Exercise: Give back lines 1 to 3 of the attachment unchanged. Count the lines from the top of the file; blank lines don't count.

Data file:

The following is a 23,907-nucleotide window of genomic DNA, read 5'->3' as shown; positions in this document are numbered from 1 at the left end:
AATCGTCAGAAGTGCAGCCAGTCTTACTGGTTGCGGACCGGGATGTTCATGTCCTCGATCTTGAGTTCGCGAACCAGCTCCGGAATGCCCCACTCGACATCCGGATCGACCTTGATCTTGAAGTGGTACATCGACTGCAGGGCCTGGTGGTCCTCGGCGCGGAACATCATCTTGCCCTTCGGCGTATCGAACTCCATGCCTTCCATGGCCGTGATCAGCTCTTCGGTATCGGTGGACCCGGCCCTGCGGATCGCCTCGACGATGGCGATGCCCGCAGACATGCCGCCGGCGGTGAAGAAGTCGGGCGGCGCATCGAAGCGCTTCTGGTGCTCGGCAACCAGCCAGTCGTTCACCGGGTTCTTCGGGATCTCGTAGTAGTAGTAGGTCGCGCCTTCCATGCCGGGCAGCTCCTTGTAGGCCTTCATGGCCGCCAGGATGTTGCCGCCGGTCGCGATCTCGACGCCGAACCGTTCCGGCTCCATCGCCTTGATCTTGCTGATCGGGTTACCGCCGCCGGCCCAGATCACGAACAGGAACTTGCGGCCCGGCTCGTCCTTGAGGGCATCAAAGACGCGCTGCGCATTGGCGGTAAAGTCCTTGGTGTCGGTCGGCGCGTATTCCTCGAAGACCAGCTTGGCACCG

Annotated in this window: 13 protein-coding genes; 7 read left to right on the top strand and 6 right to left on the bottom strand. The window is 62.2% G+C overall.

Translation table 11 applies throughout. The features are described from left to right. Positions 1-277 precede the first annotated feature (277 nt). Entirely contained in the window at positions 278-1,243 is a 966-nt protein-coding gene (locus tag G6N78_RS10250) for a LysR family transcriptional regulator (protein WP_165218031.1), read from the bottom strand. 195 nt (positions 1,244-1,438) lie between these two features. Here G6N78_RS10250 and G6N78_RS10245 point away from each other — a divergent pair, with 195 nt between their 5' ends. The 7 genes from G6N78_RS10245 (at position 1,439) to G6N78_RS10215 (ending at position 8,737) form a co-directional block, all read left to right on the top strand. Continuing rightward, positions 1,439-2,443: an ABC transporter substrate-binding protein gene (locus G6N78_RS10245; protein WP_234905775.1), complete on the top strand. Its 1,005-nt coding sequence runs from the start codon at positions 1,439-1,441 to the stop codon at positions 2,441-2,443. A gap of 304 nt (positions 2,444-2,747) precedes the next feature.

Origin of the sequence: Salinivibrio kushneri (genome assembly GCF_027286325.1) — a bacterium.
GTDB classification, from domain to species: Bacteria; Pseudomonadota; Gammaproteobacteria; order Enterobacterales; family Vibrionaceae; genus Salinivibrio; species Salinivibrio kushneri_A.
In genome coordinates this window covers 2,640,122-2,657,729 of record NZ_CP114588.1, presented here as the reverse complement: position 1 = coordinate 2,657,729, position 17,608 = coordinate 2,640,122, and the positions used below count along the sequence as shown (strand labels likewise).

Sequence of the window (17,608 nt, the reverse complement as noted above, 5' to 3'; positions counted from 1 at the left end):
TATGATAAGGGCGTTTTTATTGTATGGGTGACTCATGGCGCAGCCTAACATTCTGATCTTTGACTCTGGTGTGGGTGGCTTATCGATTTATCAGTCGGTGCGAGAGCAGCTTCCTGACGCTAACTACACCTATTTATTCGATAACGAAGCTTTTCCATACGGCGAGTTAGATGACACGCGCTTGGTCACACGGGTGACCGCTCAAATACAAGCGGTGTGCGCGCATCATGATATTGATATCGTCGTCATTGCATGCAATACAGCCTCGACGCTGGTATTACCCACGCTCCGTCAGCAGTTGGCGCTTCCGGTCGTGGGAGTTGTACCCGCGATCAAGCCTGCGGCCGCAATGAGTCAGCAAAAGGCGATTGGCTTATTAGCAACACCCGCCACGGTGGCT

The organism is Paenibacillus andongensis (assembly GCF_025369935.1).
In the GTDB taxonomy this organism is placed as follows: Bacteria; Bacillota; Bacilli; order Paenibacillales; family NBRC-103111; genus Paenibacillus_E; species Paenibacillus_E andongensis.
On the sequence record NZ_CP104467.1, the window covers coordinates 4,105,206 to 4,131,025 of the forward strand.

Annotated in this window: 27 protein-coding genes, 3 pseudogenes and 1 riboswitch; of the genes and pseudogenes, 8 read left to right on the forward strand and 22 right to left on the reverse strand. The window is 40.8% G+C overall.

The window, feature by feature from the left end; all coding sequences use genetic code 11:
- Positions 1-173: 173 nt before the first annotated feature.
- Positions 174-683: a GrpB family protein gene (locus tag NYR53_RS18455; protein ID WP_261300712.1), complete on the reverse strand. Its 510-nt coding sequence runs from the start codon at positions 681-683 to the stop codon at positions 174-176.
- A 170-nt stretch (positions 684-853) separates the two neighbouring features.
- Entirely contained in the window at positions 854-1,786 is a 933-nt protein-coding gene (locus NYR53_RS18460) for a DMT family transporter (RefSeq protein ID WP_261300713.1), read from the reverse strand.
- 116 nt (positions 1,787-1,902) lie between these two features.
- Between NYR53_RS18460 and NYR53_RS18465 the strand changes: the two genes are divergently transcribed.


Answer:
The following is a 23,907-nucleotide window of genomic DNA, read 5'->3' as shown; positions in this document are numbered from 1 at the left end:
AATCGTCAGAAGTGCAGCCAGTCTTACTGGTTGCGGACCGGGATGTTCATGTCCTCGATCTTGAGTTCGCGAACCAGCTCCGGAATGCCCCACTCGACATCCGGATCGACCTTGATCTTGAAGTGGTACATCGACTGCAGGGCCTGGTGGTCCTCGGCGCGGAACATCATCTTGCCCTTCGGCGTATCGAACTCCATGCCTTCCATGGCCGTGATCAGCTCTTCGGTATCGGTGGACCCGGCCCTGCGGATCGCCTCGACGATGGCGATGCCCGCAGACATGCCGCCGGCGGTGAAGAAGTCGGGCGGCGCATCGAAGCGCTTCTGGTGCTCGGCAACCAGCCAGTCGTTCACCGGGTTCTTCGGGATCTCGTAGTAGTAGTAGGTCGCGCCTTCCATGCCGGGCAGCTCCTTGTAGGCCTTCATGGCCGCCAGGATGTTGCCGCCGGTCGCGATCTCGACGCCGAACCGTTCCGGCTCCATCGCCTTGATCTTGCTGATCGGGTTACCGCCGCCGGCCCAGATCACGAACAGGAACTTGCGGCCCGGCTCGTCCTTGAGGGCATCAAAGACGCGCTGCGCATTGGCGGTAAAGTCCTTGGTGTCGGTCGGCGCGTATTCCTCGAAGACCAGCTTGGCACCG

Annotated in this window: 13 protein-coding genes; 7 read left to right on the top strand and 6 right to left on the bottom strand. The window is 62.2% G+C overall.